Instead of jumping to action, take time together as a team to construct a project plan. This doesn't have to be a complicated process — in fact, it can be managed alongside whatever technology tool or more comprehensive project planning software the company might use.
This is just a "cheat sheet" of exactly what has to happen and what each team member's role is in the process.
The project plan should clearly outline everything: What specific steps does the team need to take? How are these steps broken down into smaller pieces? What are the deadlines for each step? Who is responsible for each piece of the process? Lay out a clear list of What, Who, When and Next Steps.
Put this in writing and circulate it to all team members. Keep it updated as progress is made.
Often, the warning signs come early on within a team setting. It could be that the customer didn't give you enough information, the project is becoming more costly than expected or the team is missing a key strength to be successful.
There are myriad reasons a plan can go off track. The biggest problem comes when the team ignores the smaller things, so they become bigger and more obstructive. Have regular meetings just to review obstacles.
This is for teams who work together regularly, as well as teams who come together on a project or customer resolution. The meeting should just be to address "obstacles to success."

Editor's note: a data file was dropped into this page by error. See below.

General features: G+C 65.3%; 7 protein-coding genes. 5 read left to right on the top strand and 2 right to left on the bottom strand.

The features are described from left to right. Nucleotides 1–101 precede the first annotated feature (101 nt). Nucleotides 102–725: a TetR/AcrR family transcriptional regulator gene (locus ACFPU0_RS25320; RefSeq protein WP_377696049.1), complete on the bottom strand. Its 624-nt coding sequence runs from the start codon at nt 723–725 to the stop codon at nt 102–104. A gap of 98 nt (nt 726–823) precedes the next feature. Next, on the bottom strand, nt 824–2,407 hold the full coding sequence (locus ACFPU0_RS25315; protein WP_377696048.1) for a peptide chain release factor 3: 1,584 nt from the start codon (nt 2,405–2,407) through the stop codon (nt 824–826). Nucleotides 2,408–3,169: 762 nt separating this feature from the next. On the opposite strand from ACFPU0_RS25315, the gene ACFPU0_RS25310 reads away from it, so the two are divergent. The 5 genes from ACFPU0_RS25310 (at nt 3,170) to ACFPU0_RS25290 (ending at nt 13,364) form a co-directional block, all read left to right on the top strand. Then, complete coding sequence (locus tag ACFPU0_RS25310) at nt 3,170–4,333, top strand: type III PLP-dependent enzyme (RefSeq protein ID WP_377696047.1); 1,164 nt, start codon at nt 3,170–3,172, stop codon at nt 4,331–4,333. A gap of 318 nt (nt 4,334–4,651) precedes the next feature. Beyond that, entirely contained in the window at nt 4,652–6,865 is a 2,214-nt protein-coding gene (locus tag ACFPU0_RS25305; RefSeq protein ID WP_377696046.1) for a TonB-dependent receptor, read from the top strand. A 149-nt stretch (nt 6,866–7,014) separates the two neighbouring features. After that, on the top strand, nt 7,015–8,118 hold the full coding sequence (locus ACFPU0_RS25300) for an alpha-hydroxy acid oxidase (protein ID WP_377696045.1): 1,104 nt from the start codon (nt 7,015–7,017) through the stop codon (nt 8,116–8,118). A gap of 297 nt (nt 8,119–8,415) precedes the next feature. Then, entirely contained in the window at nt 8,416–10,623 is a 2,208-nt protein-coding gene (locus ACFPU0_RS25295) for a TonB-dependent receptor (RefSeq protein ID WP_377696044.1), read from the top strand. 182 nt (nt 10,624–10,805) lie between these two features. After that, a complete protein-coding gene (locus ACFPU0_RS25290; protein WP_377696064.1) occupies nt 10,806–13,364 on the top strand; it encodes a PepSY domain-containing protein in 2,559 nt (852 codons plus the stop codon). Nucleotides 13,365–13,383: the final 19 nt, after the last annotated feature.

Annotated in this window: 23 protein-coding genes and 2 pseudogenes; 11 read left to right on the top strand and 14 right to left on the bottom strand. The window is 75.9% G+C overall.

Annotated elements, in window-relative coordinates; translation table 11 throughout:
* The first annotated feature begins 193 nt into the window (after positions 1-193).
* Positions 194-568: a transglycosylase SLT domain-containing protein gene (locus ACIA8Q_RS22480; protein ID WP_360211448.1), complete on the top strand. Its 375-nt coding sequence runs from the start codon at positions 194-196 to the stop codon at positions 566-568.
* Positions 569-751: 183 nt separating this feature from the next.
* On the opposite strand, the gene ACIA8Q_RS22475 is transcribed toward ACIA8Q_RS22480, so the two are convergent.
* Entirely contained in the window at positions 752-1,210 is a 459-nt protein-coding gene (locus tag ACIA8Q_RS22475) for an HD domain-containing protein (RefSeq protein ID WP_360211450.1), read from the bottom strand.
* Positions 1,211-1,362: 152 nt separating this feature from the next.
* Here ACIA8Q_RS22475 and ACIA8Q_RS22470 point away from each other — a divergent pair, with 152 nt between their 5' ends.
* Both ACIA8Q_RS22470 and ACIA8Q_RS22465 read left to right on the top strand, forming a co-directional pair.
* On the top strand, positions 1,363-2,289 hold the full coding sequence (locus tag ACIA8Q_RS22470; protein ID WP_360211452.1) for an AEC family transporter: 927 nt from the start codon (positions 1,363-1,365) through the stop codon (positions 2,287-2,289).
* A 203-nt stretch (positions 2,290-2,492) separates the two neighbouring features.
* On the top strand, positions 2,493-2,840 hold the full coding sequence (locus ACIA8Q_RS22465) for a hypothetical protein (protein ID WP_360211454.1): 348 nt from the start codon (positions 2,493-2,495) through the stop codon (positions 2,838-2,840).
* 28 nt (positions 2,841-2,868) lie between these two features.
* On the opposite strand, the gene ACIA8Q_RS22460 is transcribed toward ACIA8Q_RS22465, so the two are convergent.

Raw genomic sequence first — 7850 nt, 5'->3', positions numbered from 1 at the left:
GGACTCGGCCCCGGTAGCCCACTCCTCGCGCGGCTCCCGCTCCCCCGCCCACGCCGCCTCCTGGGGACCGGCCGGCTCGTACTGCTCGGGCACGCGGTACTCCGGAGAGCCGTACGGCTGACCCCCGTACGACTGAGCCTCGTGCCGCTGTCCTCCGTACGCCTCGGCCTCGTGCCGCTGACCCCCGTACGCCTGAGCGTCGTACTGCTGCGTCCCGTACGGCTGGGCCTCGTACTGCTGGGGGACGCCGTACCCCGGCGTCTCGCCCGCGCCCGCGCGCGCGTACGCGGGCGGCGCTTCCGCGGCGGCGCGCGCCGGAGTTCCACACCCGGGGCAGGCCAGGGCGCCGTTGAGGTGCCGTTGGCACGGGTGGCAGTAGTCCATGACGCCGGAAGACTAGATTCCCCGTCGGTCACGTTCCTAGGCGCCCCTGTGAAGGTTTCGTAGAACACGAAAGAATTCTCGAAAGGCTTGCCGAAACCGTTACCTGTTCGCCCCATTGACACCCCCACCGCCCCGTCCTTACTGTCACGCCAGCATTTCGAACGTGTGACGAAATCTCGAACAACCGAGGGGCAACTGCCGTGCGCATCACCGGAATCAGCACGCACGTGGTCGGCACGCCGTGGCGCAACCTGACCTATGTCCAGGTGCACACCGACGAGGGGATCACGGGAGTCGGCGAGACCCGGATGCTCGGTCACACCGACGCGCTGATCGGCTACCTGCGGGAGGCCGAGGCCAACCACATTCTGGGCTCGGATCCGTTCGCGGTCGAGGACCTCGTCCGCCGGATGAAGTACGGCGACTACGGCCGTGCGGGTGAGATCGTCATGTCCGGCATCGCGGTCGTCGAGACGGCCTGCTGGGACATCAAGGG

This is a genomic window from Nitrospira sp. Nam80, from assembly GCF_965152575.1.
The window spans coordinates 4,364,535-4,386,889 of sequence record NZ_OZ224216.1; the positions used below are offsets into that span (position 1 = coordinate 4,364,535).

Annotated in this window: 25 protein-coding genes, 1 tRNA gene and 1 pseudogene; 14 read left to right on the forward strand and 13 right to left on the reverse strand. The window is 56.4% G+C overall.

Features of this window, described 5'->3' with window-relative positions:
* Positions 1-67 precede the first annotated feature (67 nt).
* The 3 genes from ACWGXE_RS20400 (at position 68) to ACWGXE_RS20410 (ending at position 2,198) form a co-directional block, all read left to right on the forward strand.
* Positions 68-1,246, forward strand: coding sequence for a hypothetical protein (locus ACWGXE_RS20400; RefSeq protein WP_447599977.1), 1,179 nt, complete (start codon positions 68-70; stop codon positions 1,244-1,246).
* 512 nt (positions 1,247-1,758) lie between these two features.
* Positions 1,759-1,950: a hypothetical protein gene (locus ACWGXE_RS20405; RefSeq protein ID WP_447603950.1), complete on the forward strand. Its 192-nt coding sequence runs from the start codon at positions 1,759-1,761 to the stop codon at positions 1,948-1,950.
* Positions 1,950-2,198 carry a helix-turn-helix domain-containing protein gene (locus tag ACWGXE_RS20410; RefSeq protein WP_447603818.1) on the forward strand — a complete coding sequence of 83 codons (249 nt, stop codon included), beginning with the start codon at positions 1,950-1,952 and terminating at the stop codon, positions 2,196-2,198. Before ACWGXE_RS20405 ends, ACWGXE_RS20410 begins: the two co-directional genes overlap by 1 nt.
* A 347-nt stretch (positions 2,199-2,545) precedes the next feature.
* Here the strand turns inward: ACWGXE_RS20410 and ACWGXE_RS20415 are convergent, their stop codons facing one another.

Highlight what's in the way and then categorize the obstacles. What's in the team's control? What's in their influence? What's completely out of the team's control? Focus the discussions on what the team can control and influence, and brainstorm ways to overcome the obstacles.
Don't let something fester until it becomes too big to handle.
Put an emphasis on communication and understanding one another's personal style. Some people are more talkative. Some like to listen and ponder before they contribute.
Some people prefer to know the whole process in advance, and want it clearly mapped out. Others would prefer to "roll with it" and figure it out as they go along. Some want the rulebook on exactly what's required and how to measure success. Others want to be creative and open to out-of-the-box thinking.
None are right, and none are wrong. These are just differences in the way we communicate and approach work requirements.
The problem comes in when we expect that all team members have to be like us and do it our way. If one team member who is talkative and engaging puts down another for their quiet demeanor or lack of engagement, the team becomes fractured. All styles and approaches add value; they just do it in different ways.